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Rust


Out here, where wild gentians twist around rusted cars,
    These yards become indistinguishable—
         Porch swing, tomato patch, kiddie pool.

No matter that the kids have grown and gone,
    Some far enough that no neighbor can tell them
         The difference between lignite and anthracite,

Some just down the road with a pool of their own.
    No matter that every plastic swimming pool turns
         From its original blue to rust pink in a year or two.

Down by the river's edge, we slip back to biblical,
    See death as the ultimate baptism, whether lungs fill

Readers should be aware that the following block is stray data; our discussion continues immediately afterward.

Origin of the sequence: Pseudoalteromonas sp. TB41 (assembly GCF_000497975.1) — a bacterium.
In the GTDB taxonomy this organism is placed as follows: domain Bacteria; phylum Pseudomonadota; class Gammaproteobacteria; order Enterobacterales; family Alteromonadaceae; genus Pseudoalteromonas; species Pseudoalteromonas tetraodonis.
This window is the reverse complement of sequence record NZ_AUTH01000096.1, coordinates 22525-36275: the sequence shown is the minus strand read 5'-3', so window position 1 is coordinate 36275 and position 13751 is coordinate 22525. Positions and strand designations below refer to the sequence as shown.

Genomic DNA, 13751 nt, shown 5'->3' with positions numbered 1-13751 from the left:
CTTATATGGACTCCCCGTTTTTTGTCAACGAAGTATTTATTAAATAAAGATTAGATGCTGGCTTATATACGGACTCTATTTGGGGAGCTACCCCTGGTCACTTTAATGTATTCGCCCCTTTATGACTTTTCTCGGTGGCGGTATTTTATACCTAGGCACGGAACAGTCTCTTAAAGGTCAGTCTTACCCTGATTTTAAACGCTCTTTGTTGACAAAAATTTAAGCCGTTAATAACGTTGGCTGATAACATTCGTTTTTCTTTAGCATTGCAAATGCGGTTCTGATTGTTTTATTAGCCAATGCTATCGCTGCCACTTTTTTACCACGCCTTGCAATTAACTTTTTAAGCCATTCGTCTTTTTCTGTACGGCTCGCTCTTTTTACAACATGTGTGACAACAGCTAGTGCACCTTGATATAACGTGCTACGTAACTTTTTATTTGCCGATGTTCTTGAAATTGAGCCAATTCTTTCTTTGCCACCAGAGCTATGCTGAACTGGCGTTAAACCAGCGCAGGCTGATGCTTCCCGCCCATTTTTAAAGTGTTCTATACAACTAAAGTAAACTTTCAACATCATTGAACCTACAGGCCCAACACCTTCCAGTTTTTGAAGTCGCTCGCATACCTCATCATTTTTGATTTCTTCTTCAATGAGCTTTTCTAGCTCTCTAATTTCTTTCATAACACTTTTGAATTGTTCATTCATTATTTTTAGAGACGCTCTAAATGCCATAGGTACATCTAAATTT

With the grit of a collapsing tunnel, river water, or both.

It has happened before. Sometimes, we lie down
    In our plastic pools to rest, to wait—if the rain fell right,
         This whole holler could be wiped clean in a night.


Lucien Darjeun Meadows

Beloit Poetry Journal

Winter 2016/2017


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